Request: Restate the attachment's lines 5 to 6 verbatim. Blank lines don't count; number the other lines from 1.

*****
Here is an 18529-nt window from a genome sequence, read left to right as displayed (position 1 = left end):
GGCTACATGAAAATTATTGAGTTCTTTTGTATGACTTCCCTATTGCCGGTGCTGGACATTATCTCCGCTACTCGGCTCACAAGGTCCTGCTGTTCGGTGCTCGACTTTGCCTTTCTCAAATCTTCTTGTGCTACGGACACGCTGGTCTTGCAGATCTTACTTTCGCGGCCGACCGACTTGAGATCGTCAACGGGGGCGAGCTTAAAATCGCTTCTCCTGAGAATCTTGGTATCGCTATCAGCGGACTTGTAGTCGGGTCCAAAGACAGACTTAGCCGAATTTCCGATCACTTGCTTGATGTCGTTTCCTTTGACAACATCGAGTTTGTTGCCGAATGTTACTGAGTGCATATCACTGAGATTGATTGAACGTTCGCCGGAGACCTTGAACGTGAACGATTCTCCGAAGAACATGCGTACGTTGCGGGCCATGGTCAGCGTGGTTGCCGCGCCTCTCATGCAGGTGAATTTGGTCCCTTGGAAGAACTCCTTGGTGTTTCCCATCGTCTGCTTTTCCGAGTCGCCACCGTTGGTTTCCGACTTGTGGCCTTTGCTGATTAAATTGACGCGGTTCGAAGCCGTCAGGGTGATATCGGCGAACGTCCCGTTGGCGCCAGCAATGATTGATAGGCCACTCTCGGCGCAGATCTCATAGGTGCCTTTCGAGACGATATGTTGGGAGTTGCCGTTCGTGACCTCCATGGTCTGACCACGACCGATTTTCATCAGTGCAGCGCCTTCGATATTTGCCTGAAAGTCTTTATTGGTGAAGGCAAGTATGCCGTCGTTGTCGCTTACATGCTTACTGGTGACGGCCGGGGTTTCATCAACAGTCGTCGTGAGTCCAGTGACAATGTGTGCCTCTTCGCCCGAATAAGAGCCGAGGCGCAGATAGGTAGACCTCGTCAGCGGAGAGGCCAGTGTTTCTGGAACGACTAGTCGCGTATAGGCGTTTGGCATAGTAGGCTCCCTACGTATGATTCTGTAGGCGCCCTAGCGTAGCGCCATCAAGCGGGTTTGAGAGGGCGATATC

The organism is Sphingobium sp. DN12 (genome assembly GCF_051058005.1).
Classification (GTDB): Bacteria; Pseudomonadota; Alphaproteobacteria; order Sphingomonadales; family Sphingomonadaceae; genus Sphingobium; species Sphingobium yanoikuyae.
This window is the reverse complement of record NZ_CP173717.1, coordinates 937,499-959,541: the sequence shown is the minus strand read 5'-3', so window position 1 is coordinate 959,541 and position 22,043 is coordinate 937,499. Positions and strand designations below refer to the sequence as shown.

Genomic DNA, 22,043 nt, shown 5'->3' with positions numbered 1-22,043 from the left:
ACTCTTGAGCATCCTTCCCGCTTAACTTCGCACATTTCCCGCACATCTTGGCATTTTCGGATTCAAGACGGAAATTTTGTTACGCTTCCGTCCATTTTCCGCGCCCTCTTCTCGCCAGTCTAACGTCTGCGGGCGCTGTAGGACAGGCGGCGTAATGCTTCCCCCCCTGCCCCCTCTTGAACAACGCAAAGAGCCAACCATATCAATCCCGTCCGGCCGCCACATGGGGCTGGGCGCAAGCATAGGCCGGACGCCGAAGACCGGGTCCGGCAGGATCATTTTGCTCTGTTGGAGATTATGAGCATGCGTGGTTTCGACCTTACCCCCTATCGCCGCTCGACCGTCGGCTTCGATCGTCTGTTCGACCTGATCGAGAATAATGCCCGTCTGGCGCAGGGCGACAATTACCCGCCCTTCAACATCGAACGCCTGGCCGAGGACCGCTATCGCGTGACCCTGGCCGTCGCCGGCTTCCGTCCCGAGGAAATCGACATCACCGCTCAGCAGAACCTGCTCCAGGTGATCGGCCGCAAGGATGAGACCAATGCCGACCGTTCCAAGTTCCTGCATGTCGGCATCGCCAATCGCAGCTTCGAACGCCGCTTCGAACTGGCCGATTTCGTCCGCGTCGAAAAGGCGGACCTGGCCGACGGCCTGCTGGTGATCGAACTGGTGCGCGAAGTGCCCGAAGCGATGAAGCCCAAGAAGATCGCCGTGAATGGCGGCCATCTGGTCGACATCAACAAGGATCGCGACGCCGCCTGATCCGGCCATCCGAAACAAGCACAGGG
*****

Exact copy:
This window is the reverse complement of record NZ_CP173717.1, coordinates 937,499-959,541: the sequence shown is the minus strand read 5'-3', so window position 1 is coordinate 959,541 and position 22,043 is coordinate 937,499. Positions and strand designations below refer to the sequence as shown.

Genomic DNA, 22,043 nt, shown 5'->3' with positions numbered 1-22,043 from the left: